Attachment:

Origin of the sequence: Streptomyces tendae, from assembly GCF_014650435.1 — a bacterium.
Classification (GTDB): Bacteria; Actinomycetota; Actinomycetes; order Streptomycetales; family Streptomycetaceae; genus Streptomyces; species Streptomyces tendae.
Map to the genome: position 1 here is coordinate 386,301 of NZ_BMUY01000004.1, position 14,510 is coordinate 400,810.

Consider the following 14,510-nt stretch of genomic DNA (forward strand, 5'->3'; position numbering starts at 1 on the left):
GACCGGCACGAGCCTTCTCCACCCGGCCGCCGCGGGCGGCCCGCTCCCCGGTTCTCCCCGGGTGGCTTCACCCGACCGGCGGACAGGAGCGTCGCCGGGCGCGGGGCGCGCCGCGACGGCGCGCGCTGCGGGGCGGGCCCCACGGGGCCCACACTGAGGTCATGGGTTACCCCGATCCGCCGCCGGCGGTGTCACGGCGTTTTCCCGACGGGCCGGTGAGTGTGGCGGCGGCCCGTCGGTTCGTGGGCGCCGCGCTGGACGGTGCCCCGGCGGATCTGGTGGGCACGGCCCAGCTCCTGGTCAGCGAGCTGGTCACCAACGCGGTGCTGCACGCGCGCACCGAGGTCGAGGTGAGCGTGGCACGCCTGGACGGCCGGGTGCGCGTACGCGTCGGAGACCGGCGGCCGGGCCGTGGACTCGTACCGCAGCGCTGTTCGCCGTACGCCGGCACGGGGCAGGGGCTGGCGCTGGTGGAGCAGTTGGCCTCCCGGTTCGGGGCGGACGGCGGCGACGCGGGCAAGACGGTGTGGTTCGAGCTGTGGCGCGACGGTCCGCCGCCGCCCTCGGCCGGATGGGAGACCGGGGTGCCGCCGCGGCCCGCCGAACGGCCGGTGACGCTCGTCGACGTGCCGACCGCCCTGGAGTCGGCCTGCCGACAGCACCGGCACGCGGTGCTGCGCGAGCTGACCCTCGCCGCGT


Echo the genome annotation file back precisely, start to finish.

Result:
Origin of the sequence: Streptomyces tendae, from assembly GCF_014650435.1 — a bacterium.
Classification (GTDB): Bacteria; Actinomycetota; Actinomycetes; order Streptomycetales; family Streptomycetaceae; genus Streptomyces; species Streptomyces tendae.
Map to the genome: position 1 here is coordinate 386,301 of NZ_BMUY01000004.1, position 14,510 is coordinate 400,810.

Consider the following 14,510-nt stretch of genomic DNA (forward strand, 5'->3'; position numbering starts at 1 on the left):
GACCGGCACGAGCCTTCTCCACCCGGCCGCCGCGGGCGGCCCGCTCCCCGGTTCTCCCCGGGTGGCTTCACCCGACCGGCGGACAGGAGCGTCGCCGGGCGCGGGGCGCGCCGCGACGGCGCGCGCTGCGGGGCGGGCCCCACGGGGCCCACACTGAGGTCATGGGTTACCCCGATCCGCCGCCGGCGGTGTCACGGCGTTTTCCCGACGGGCCGGTGAGTGTGGCGGCGGCCCGTCGGTTCGTGGGCGCCGCGCTGGACGGTGCCCCGGCGGATCTGGTGGGCACGGCCCAGCTCCTGGTCAGCGAGCTGGTCACCAACGCGGTGCTGCACGCGCGCACCGAGGTCGAGGTGAGCGTGGCACGCCTGGACGGCCGGGTGCGCGTACGCGTCGGAGACCGGCGGCCGGGCCGTGGACTCGTACCGCAGCGCTGTTCGCCGTACGCCGGCACGGGGCAGGGGCTGGCGCTGGTGGAGCAGTTGGCCTCCCGGTTCGGGGCGGACGGCGGCGACGCGGGCAAGACGGTGTGGTTCGAGCTGTGGCGCGACGGTCCGCCGCCGCCCTCGGCCGGATGGGAGACCGGGGTGCCGCCGCGGCCCGCCGAACGGCCGGTGACGCTCGTCGACGTGCCGACCGCCCTGGAGTCGGCCTGCCGACAGCACCGGCACGCGGTGCTGCGCGAGCTGACCCTCGCCGCGT